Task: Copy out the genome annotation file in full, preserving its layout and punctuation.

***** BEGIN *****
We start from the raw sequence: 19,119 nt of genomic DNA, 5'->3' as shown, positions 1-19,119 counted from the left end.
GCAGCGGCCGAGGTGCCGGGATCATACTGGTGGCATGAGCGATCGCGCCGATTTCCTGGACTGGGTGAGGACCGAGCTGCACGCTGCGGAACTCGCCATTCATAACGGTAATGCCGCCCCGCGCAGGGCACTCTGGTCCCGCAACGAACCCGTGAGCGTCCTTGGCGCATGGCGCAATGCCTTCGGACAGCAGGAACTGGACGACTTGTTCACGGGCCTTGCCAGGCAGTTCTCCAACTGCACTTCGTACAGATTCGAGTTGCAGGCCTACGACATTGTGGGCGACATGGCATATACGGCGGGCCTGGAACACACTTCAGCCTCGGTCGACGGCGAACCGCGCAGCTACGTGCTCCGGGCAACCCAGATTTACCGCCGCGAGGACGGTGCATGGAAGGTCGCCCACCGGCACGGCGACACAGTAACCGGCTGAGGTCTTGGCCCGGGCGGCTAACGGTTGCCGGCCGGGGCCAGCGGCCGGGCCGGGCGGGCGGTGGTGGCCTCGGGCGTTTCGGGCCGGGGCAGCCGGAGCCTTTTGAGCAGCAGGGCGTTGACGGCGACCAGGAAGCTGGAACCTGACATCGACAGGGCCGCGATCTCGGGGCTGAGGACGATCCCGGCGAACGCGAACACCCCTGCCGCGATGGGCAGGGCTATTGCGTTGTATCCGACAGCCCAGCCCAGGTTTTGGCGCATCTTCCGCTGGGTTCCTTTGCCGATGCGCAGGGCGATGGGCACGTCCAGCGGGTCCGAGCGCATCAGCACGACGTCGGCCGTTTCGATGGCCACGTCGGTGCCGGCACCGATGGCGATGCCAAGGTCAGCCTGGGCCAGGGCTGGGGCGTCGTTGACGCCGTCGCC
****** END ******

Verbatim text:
We start from the raw sequence: 19,119 nt of genomic DNA, 5'->3' as shown, positions 1-19,119 counted from the left end.
GCAGCGGCCGAGGTGCCGGGATCATACTGGTGGCATGAGCGATCGCGCCGATTTCCTGGACTGGGTGAGGACCGAGCTGCACGCTGCGGAACTCGCCATTCATAACGGTAATGCCGCCCCGCGCAGGGCACTCTGGTCCCGCAACGAACCCGTGAGCGTCCTTGGCGCATGGCGCAATGCCTTCGGACAGCAGGAACTGGACGACTTGTTCACGGGCCTTGCCAGGCAGTTCTCCAACTGCACTTCGTACAGATTCGAGTTGCAGGCCTACGACATTGTGGGCGACATGGCATATACGGCGGGCCTGGAACACACTTCAGCCTCGGTCGACGGCGAACCGCGCAGCTACGTGCTCCGGGCAACCCAGATTTACCGCCGCGAGGACGGTGCATGGAAGGTCGCCCACCGGCACGGCGACACAGTAACCGGCTGAGGTCTTGGCCCGGGCGGCTAACGGTTGCCGGCCGGGGCCAGCGGCCGGGCCGGGCGGGCGGTGGTGGCCTCGGGCGTTTCGGGCCGGGGCAGCCGGAGCCTTTTGAGCAGCAGGGCGTTGACGGCGACCAGGAAGCTGGAACCTGACATCGACAGGGCCGCGATCTCGGGGCTGAGGACGATCCCGGCGAACGCGAACACCCCTGCCGCGATGGGCAGGGCTATTGCGTTGTATCCGACAGCCCAGCCCAGGTTTTGGCGCATCTTCCGCTGGGTTCCTTTGCCGATGCGCAGGGCGATGGGCACGTCCAGCGGGTCCGAGCGCATCAGCACGACGTCGGCCGTTTCGATGGCCACGTCGGTGCCGGCACCGATGGCGATGCCAAGGTCAGCCTGGGCCAGGGCTGGGGCGTCGTTGACGCCGTCGCC